How to Organize your CSS code


  • Organize your CSS-styles, using master style sheets. “Organizing your CSS helps with future maintainability of the site. Start with a master style sheet. Within this style sheet import your reset.cssglobal.cssflash.css (if needed) andstructure.css and on occasion a typography style sheet. Here is an example of a “master” style sheet and how it is embedded in the document:”
    1. h2 { }  
    2. #snapshot_box h2 {  
    3.     padding0 0 6px 0;  
    4.     fontbold 14px/14px “Verdana”sans-serif; }  
    5. #main_side h2 {  
    6.     color#444;  
    7.     fontbold 14px/14px “Verdana”sans-serif; }  
    8. .sidetagselection h2 {  
    9.     color#fff;  
    10.     fontbold 14px/14px “Verdana”sans-serif; }  
  • Organize your CSS-styles, using flags. “Divide your stylesheet into specific sections: i.e. Global Styles – (body, paragraphs, lists, etc), Header, Page Structure, Headings, Text Styles, Navigation, Forms, Comments, Extras. [5 Tips for Organizing Your CSS]
    1. /* ———————————–*/  
    2. /* ———->>> GLOBAL <<<———–*/  
    3. /* ———————————–*/  
  • Organize your CSS-styles, making a table of contents. At the top of your CSS document, write out a table of contents. For example, you could outline the different areas that your CSS document is styling (header, main, footer etc). Then, use a large, obvious section break to separate the areas. [5 Steps to CSS Heaven]
  • Organize your CSS-styles, ordering properties alphabetically. “I don’t know where I got the idea, but I have been alphabetizing my CSS properties for months now, and believe it or not, it makes specific properties much easier to find.” [Christian Montoya]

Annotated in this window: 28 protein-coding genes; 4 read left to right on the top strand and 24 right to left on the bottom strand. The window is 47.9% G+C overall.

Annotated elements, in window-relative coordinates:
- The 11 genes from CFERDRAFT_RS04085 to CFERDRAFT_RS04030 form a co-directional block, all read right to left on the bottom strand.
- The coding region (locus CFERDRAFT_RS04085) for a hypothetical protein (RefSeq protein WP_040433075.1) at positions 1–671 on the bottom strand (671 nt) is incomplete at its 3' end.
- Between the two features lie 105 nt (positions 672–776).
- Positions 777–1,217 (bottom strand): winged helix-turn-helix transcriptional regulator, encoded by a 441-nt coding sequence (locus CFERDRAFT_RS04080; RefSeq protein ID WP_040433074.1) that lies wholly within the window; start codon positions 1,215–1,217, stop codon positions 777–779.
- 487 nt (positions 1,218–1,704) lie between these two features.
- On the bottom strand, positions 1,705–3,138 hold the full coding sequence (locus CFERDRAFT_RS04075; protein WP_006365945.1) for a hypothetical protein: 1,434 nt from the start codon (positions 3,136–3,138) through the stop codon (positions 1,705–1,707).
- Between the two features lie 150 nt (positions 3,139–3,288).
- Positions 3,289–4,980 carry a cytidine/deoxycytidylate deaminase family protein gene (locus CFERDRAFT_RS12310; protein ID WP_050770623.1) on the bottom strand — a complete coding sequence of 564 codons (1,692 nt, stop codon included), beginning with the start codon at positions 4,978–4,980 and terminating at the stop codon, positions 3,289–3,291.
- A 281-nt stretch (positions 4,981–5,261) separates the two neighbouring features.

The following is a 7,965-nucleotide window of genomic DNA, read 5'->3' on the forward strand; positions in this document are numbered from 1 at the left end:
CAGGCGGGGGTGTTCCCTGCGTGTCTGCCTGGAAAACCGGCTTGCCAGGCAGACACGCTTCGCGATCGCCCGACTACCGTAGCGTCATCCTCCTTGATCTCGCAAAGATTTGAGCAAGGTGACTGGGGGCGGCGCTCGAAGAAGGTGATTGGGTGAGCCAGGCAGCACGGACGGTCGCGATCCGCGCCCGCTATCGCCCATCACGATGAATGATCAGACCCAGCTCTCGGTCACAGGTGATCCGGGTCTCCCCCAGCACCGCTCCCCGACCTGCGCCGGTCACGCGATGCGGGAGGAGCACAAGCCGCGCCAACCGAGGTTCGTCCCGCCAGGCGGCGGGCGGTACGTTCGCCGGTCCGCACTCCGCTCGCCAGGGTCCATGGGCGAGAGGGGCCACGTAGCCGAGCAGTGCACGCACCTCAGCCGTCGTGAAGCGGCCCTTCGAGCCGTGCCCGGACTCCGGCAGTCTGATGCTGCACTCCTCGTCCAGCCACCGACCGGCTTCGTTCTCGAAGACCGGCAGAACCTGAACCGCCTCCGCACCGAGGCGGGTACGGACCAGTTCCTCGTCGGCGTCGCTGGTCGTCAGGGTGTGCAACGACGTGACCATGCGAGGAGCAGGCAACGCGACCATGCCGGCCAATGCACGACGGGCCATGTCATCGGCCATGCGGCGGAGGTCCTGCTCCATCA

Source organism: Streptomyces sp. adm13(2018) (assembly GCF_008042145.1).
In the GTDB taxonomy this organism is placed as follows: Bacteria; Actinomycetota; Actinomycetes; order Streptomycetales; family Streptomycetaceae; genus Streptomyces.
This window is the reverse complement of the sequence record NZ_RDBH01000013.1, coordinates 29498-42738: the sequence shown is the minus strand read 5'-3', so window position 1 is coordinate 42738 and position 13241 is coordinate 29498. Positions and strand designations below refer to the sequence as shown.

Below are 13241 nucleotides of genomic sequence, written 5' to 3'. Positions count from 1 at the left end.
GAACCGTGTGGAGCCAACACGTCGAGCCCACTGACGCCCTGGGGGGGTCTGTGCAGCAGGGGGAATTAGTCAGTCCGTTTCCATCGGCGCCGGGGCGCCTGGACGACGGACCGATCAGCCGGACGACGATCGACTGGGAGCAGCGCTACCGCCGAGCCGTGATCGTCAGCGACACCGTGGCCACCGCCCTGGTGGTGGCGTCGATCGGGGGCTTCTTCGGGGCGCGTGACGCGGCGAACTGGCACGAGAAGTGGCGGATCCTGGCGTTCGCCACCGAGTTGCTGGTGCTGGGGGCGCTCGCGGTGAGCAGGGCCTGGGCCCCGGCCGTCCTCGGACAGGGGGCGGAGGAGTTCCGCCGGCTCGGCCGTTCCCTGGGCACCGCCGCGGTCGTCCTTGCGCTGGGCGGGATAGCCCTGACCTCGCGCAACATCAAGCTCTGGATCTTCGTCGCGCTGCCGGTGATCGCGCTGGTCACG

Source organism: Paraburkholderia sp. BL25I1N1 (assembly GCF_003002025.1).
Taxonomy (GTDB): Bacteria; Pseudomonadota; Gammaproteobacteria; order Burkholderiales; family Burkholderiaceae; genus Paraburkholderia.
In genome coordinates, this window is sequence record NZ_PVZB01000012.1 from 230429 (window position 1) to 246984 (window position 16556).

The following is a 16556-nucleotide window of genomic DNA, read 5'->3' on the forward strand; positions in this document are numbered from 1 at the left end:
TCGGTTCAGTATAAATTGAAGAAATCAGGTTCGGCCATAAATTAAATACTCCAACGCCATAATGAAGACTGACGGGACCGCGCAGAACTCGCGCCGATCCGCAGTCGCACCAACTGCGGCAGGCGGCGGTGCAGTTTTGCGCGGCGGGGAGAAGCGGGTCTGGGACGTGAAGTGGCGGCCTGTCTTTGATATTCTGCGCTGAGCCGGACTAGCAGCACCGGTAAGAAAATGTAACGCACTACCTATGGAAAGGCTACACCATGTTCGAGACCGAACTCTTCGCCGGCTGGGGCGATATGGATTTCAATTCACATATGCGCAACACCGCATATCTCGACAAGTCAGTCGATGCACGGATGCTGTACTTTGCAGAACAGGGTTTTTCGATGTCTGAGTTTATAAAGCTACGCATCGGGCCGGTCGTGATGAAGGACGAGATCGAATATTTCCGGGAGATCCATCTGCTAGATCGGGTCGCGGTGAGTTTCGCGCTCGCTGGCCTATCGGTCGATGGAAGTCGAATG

1. body {  
    2.     background#fdfdfd;  
    3.     color#333;  
    4.     font-size1em;  
    5.     line-height1.4;  
    6.     margin0;  
    7.     padding0;  
    8. }  
  • Separate code into blocks.. “This might be common sense to some of you but sometimes I look at CSS and it’s not broken down into “sections.” It’s easy to do an it makes working with code weeks, months, or years later much easier. You’ll have an easier time finding classes and elements that you need to change. Examples: /* Structure *//* Typography */ etc.” 
  • Hook, line, and sinker. Once you have your CSS and sections in place start considering where your selector “hooks” will live by using structural hooks in your mark up. This is your saving grace for future editing and maintenance of the site. This will also give you strength in your document.” [Ryan Parr]
  • Break your style sheet in separate blocks. “I break down my style sheet into three separate blocks. The first is straight element declarations. Change the body, some links styles, some header styles, reset margins and padding on forms, and so on. […] After element declarations, I have my class declarations; things like classes for an error message or a callout would go here. [..] I start by declaring my main containers and then any styles for elements within those containers are indented. At a quick glance, I can see how my page is broken down and makes it easier to know where to look for things. I’ll also declare containers even if they don’t have any rules.”

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